I was top 25% at CCN and struck out at OCI (it turned out I had no idea how to interview). I ended up mass mailing a week into September and got 7 CB's and a few screeners. After two weeks of mass mailing, I got my first offer. It was the most stressful two weeks (more like six weeks) of my life, and I likely would not have been in that position if I had mass mailed in late July or early August. I also likely would not have been in that position if I had gone on mock interviews with firm attorneys earlier in the process (I went on a few in the middle of mass mailing).

I hope this does not out me, but if it does, please keep it a secret.

If anyone has specific questions on how to approach anything regarding mass mailing, OCI, interviewing, mock interviewing, or anything else, feel free to message me and I'll answer you the best I can. Good luck to everyone who is still in the process--I hope you are successful!

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Re: Guide - Mass Mailing

Postby BVest » Wed Sep 24, 2014 9:51 am

Here's a post I did about doing mail merge for mass mail a little while back, which I thought might be helpful here. It's some overlap, but also a good bit that doesn't appear ITT.

First, learn to do mail merges. You may want to do this for hard copy letters (or pdfs of same) or for email cover letters. Here's how to do an email merge with excel and outlook. ... 09678.aspx

Next, create your excel spreadsheet of firms you want to apply to. It should look like this:

Code: Select all

Law Firm                            Law Firm Short Name  Address             City  State  Zip    Contact Full    Contact Last  Contact Title
Smith Barney Angelo & Thompson LLP  Smith Barney         600 Sampson Ave.    Waco  TX     76111  Stephanie Sams  Ms. Sams      Recruiting Coord.
Jones Jones & Jones PC              JJJ                  1201 Rainyday Drive Paris TX     75555  Tom Babbo       Mr. Babbo
Blowhard Happy & Douglass, LLP      BHD                  3600 S. I-40 Expy.  Tulsa OK     72222  Kristine Smythe Ms. Smythe

It also needs a column for email which I didn't have room to show you above.

Creating the spreadsheet is what takes time, but you do it as you're researching what firms you might like to apply to.

(You will note that not everyone has a title. If the person is a partner, don't put "Partner" as their title. As long as <<title>> appears on its own separate line below, the line will be omitted if the title field is blank.)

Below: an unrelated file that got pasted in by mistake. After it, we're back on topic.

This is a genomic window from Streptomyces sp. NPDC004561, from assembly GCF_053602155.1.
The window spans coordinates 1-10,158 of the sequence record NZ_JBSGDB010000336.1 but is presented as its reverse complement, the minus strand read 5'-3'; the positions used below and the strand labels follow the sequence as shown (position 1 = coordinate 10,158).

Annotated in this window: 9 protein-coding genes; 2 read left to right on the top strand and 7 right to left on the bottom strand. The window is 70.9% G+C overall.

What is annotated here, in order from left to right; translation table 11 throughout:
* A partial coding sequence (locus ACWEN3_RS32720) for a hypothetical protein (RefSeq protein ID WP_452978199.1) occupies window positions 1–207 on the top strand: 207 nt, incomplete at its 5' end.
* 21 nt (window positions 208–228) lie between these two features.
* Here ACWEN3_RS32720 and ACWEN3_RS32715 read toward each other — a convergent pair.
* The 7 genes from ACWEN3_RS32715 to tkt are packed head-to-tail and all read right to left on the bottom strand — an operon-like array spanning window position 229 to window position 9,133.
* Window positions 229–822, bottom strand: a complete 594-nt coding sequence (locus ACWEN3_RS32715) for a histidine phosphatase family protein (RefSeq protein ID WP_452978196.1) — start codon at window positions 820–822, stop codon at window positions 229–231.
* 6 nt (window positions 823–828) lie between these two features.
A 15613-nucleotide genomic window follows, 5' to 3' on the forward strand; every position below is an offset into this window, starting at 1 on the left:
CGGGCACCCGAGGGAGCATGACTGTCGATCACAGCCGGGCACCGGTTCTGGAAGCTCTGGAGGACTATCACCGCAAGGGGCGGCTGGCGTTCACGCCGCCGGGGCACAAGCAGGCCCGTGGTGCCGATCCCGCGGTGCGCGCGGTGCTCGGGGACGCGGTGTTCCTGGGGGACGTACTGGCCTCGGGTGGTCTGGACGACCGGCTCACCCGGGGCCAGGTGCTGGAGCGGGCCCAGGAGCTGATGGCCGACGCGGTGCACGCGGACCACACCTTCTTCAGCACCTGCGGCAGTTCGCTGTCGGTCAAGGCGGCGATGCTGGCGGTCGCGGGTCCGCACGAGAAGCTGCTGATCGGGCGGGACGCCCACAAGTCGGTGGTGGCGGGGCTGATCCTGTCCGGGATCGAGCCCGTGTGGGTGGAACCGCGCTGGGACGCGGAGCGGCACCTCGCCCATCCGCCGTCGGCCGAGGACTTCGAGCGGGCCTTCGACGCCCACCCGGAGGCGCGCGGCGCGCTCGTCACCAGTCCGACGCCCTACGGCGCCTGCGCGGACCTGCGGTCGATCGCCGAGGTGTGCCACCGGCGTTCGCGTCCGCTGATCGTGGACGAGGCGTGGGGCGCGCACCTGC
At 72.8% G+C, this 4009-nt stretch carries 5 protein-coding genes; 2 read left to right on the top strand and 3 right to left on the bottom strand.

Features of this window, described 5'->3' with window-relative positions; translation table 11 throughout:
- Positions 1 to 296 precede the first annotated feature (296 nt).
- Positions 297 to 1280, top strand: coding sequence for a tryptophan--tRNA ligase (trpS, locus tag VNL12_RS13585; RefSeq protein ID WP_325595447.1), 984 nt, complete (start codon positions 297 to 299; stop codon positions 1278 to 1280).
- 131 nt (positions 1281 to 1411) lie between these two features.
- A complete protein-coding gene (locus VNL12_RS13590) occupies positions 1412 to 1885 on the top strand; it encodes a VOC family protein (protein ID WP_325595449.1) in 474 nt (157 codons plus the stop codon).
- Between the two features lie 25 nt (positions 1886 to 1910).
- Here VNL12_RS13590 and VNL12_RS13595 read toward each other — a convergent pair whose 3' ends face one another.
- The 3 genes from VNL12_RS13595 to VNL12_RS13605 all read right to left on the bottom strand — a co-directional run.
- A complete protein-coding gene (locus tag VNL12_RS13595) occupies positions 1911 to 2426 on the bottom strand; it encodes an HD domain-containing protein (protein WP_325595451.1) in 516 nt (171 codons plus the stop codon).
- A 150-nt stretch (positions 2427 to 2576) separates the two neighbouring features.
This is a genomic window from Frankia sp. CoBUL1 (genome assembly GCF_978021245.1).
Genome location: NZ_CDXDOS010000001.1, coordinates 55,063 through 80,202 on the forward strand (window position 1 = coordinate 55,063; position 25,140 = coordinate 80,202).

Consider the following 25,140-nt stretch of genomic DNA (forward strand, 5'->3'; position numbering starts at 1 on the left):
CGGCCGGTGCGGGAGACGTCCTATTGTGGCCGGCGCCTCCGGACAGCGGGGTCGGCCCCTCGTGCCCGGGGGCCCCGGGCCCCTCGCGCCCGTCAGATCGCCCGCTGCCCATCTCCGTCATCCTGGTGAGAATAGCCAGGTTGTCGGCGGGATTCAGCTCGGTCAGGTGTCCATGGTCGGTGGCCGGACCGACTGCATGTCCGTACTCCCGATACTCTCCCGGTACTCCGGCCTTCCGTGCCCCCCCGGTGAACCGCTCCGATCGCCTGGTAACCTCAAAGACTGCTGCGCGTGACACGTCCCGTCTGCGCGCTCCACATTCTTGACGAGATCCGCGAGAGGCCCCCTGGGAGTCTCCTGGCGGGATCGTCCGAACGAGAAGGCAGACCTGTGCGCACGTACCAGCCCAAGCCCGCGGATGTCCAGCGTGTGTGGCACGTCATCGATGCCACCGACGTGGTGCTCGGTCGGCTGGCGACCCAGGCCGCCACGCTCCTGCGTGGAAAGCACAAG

Next, draft a cover letter that's so general it could go to any firm, but using the mail merge function and inserting your field placeholders as you go:
August 7, 2014 [BE SURE TO UPDATE THIS, or use Word's "Insert > Date and Time..." and check "update field automatically" so that the date will be current to the day you do your merge]

«City», «State» «Zip»

Dear «Contact_Last»:

I am a second-year law student at _______________________ and I am writing to apply for a summer associate position at «Law_Firm_Short_Name» for 2015. Enclosed are my résumé, transcript, and references.

I am especially interested in ______________________ law as well as __________________________ because of my experience with ________________. It is this interest that has led me to inquire about opportunities at «Law_Firm_Short_Name».

[Paragraph about me].

Thank you for your time and consideration.


Next choose "complete the merge" and then choose to review the merge results before sending them individually. Then review (and customize any you want to customize at this point) and send.

That [paragraph about me] above can be another merge field and you can type the entire paragraph into the field in excel. In doing this you can have one paragraph about how much you want to be in NYC that you put for NYC firms, one about DC, one about Chicago, etc. Then when you do the merge you don't have to do any additional customizing.

One more thing about mail merging, especially email merging: Don't forget to add the actual attachments at the appropriate point in the merge process. Not including attachments to a single email is embarrassing; not including attachments to 40 emails that you send out simultaneously will make you want to curl up under a rock.